Fact: President Obama was elected by the people in 2008 and reelected by the people in 2012. The entire House of Representatives was elected by the people in 2012. One-third of the Senate was elected by the people in 2012, and the rest was elected by the people in 2008 or 2010. (I do not include a special election or two, occasioned by a representative's death or resignation.)

Fact: The government continues to receive revenues during the "shutdown." Even without a debt ceiling increase later this month, the government will have the funds to pay its current obligations to its creditors. So failing to raise the debt ceiling will not cause the government to default on its debt service. Many other things would have to go unpaid, of course, and the consequences would be far-reaching.

As I said, with a little effort, you can verify each of these facts for yourself -- because they are facts.

The Range of Fact-Based Possibilities

Based on these facts, a wide range of opinions are possible, but others are excluded.

These facts permit me to believe that the Republicans should give in completely to Democratic demands or vice versa, but they do not permit me to call either outcome a compromise.

These facts permit me to believe that ObamaCare is an extraordinary situation and justifies abandoning our long-established legislative processes. They do not permit me (or the President) to argue that House Republicans are obstructing the normal legislative processes.

These facts permit me to believe that the Republicans should find some compromise which is acceptable to the Democrats, or vice versa. They do not permit me to argue that the Republicans have been completely unwilling to compromise -- or that the Democrats have offered a compromise, only to have it rejected by the Republicans.

These facts permit me to argue that the debt ceiling should be raised, or not, for the good of the country. They do not permit me to argue that the federal government will have to default on its existing debts if the debt ceiling is not raised.

These facts permit me to argue that a single continuing resolution is (or is not) the best way to appropriate funds to run the government, either in this situation specifically or in general. The facts do not permit me to suggest that, historically, this has been how Congress has operated, or that there is something unusual about breaking appropriations into a separate bills.

These facts permit me to argue that ObamaCare should be funded (or not). They do not permit me to argue that appropriating funds for everything that has been authorized is the way things have always been done.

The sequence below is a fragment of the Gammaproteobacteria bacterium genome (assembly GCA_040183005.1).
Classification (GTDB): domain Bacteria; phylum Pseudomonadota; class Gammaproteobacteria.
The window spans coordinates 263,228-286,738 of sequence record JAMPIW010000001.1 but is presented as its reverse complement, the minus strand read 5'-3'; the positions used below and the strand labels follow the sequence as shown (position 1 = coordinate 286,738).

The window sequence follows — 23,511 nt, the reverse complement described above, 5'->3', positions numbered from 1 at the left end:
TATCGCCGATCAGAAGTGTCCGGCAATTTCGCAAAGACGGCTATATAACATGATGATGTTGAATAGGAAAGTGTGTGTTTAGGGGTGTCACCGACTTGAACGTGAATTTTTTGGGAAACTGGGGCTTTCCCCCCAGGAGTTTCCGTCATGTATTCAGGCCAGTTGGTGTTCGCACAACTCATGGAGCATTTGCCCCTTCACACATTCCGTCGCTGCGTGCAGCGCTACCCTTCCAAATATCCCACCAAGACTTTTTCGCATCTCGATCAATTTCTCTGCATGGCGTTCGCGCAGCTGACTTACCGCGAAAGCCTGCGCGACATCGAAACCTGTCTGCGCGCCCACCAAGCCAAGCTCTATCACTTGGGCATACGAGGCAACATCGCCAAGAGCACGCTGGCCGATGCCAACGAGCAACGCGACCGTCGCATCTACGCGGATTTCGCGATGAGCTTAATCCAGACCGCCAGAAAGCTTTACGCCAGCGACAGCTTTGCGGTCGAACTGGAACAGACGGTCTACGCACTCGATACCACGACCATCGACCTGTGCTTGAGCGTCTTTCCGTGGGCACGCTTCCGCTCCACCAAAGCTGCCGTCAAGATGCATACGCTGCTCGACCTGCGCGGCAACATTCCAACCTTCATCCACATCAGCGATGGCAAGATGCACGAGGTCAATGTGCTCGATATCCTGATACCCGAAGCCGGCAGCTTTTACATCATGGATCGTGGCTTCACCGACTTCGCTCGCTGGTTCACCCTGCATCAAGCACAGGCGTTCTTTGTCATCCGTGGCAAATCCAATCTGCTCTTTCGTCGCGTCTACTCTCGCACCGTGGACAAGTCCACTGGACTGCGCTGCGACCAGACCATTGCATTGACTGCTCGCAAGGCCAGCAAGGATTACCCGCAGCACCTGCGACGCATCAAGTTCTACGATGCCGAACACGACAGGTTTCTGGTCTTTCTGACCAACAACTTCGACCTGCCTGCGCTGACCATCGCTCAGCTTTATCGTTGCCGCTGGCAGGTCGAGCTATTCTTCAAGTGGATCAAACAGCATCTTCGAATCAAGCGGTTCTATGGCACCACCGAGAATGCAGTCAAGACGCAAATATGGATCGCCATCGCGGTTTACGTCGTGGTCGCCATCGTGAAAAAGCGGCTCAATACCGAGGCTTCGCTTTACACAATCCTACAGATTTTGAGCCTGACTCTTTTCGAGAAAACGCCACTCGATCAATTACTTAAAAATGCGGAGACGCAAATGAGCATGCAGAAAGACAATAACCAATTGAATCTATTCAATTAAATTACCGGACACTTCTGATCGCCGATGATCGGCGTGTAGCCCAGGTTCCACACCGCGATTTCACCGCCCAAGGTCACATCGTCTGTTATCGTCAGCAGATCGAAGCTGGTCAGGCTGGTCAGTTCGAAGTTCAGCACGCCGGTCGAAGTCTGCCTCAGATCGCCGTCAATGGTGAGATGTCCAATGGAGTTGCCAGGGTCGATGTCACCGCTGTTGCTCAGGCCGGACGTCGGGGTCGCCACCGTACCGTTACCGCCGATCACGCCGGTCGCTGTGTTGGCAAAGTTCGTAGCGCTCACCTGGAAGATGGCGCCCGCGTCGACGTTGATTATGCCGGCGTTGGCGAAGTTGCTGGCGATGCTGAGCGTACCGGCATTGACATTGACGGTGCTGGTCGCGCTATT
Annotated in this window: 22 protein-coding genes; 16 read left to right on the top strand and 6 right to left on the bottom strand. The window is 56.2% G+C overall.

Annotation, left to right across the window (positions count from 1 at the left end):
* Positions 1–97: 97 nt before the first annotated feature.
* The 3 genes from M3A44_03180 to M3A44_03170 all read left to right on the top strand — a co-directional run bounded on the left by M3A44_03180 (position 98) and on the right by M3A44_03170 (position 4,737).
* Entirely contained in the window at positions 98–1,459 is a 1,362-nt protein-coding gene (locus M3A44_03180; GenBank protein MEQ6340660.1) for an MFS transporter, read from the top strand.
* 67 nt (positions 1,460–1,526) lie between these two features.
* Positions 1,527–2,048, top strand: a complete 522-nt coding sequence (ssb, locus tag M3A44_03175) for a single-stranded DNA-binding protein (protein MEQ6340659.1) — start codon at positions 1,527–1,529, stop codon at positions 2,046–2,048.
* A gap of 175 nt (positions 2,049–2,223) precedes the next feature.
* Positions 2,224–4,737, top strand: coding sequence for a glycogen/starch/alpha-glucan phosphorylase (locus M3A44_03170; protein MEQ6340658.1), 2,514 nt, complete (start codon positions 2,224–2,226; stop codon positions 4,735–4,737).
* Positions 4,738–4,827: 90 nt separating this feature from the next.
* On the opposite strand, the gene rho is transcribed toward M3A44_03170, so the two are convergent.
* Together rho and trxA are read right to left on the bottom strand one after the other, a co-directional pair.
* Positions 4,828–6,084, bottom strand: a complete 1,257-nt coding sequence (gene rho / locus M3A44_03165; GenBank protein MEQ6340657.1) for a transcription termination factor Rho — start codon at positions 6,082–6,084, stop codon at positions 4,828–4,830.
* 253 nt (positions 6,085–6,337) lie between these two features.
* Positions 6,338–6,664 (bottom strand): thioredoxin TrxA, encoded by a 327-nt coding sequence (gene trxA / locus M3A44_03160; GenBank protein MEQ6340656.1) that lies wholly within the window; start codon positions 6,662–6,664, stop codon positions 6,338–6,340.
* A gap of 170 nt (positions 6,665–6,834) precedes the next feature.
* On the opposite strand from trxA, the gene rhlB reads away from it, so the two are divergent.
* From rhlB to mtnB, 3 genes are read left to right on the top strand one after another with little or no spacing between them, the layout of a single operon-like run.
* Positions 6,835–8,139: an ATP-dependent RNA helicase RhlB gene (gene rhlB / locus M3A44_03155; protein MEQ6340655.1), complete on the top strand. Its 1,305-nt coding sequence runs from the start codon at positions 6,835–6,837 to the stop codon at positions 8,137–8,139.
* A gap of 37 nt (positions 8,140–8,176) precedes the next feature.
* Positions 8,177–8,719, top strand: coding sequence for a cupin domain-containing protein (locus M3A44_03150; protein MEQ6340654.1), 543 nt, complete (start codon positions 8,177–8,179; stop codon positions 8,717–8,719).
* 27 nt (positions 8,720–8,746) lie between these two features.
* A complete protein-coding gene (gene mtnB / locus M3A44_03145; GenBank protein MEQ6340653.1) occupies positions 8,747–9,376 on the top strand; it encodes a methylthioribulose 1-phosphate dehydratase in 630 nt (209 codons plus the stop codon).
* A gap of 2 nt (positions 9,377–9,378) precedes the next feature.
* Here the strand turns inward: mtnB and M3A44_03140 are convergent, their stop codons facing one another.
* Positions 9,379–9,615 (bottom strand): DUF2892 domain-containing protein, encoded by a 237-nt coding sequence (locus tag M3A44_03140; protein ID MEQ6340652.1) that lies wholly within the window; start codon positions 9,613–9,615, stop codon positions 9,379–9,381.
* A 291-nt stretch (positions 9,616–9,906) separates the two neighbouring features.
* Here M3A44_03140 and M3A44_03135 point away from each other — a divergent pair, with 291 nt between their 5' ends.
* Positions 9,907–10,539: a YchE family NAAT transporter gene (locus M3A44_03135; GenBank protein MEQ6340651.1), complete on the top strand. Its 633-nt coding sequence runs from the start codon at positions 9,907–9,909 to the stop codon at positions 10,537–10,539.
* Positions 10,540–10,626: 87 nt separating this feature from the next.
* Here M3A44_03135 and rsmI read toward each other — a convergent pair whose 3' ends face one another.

These facts permit me to argue that the President is right or wrong on these issues. They do not permit me to pretend that he is the only authority at the federal level who has the legitimacy of having been elected by the vote of the people.

No matter what you do, I will respect your right to have an opinion. Base your opinion on the facts, and I will respect your opinion, even if it differs dramatically from my own.

Just One Opinion

Every time we hear of another sacred American place the Obama regime has shut down out of spite; every time we see a picture of officers from the executive branch preventing people from stopping to take pictures of Mount Rushmore from the nearby highway; every time we hear that the Pentagon won't pay death benefits to soldiers killed in action; every time Harry Reid is shocked at the suggestion that helping a child who has cancer might be a good idea -- every time something like this hits the news, I hear or read exclamations that it's "unbelievable."

Folks, it's time to start believing. Not for the first time in human history, the unbelievable is now believable. Some (not all) of the leaders we have elected are tyrants and are acting accordingly. Somehow they still have the support of many Americans and most of the media, but they disdain our constitutional legislative process and the notion of limited government it is designed to preserve.

We have sown, watered, and nourished the seeds of our own oppression. We thought we could enjoy the fruits of tyranny without getting caught in its thorns. We were wrong.